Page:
International Workshop on Future Challenges for Systems Biology

4-6 Feburary 2008 Tokyo International Forum, Tokyo, Japan

Hosted by Japan Science and Technology Agency (JST)Biotechnology and Biological Sciences Research Council, UK (BBSRC)
Supported by British Embassy in Japan, The Systems Biology Institute

Ten years ago, in 1998, the word “systems biology” was first used in the modern context of biological research by Kitano (Kitano, April 1998) and Hood (Hood, August 1998), claming to pursue systems-level understanding of living forms. While the idea of system-oriented approach has long tradition dates back to homeostasis and cybernetics, “systems biology” captured restaurant supplies renewed interest on systems approach in the light of significant progress in genomics, computer science, metabolic analysis, dynamical systems, and other related fields. The field continued to grow and numbers of systems biology centers and departments has been established. Also, we are now in the process of establishing International Society for Systems Biology (ISSB). While the field continue to grow, expectation is high that systems biology to demonstrates its fruits. No doubt that we should rule out “hype”, but we should take it serious on how the field can provide high impact to science and society. The workshop intents to provide a forum of discussions on selected potential high impact issues that pose challenges to systems biology researchers. To best accomplish this goal, the workshop is organized into three parts: the major challenge topic and frontiers in basic research and novel applications.

This year, the workshop’s main challenge topic is “systems drug design”. We are facing the reality that despite enormous investment in genomics and proteomics with a promise of finding cure for diseases, return on investment is astonishingly small. As a report from United States Government Accountability Office correctly identified “Lack of scientific understanding in treating diseases contributes to increase failure rate and increase research and development expenditures”. It is critically important to gain in-depth understanding on how biological systems work and how diseases are triggered, maintained, and progress, if we are to obtain rational and quality medical treatments. The long-term success of our in-depth understanding of living systems depends on basic research on some of fundamental issues in systems biology as well as technology development to support such efforts. Such efforts shall provide us in-depth insights on principles behind biological systems as well as guiding principles for designing therapeutic strategies for complex diseases. This has to be done at the system level in addition to efforts in molecular level.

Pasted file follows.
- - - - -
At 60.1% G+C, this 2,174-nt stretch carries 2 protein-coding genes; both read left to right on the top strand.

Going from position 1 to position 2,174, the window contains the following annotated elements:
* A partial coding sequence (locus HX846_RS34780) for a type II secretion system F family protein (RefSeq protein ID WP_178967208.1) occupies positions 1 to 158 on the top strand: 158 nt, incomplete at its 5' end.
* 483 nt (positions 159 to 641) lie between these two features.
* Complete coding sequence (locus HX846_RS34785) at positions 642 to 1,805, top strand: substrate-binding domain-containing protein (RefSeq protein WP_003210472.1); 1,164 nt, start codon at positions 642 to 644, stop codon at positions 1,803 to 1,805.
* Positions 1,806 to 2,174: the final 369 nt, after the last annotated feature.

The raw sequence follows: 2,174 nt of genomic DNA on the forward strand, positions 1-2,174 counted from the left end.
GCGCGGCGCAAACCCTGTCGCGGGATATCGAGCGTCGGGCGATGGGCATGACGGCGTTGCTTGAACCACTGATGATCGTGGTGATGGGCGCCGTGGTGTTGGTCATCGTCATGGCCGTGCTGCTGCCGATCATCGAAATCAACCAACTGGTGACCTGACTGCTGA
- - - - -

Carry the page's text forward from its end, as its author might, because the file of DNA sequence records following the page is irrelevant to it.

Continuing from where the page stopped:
When you look at organisms at system-level, it is a complex network of diverse set of molecules that are transcribed from genome and interacts in intracellular space as well as inter-cellular tissue structures. There seems to be several basic design principles and patterns that we wish to understand and enable us to explore them for more rational medical application designs. For example, one of reasons for high failure rate for drug discovery is that diseases are multi-factorial and biological molecular network is evolved to be robust against perturbations so that native targeting of possible disease related molecules would not leads to effective cure. Thus, we need to understand how molecules and genes are related to form a network, how such network causes diseases, how can we perturb “ill-networks” to cure diseases.  While pursuing such approach significantly rationalize drug and therapeutic design efforts, it may trigger a paradigm shift in biomedical research and drug discovery from molecular-centric view to network-centric view. A series of questions shall be addressed to establish effective therapeutic strategies and drug design that includes: How can we systematically design drugs and therapeutic strategy for network diseases? How to establish theoretical and technological foundation for multi-component drugs? How can dynamical simulation improve efficacy of drug discovery process? How robustness shape ideas on novel drug design approach? How basic research on systems biology relates to drug and therapeutic design?

By providing a focused workshop with distinguished speakers and limited attendee, we hope tangible discussions to take place that may leads to novel ideas and exciting new projects. It is also the intention of JST that they seek the way how Japan can contribute to progress of systems biology through discussions in this workshop. International contribution in science is one of major policy agenda of JST which already carry out a series of joint project funding and a new UK-Japan systems biology collaboration program is to be launched. The hope is that this workshop to be the starting point of such initiative.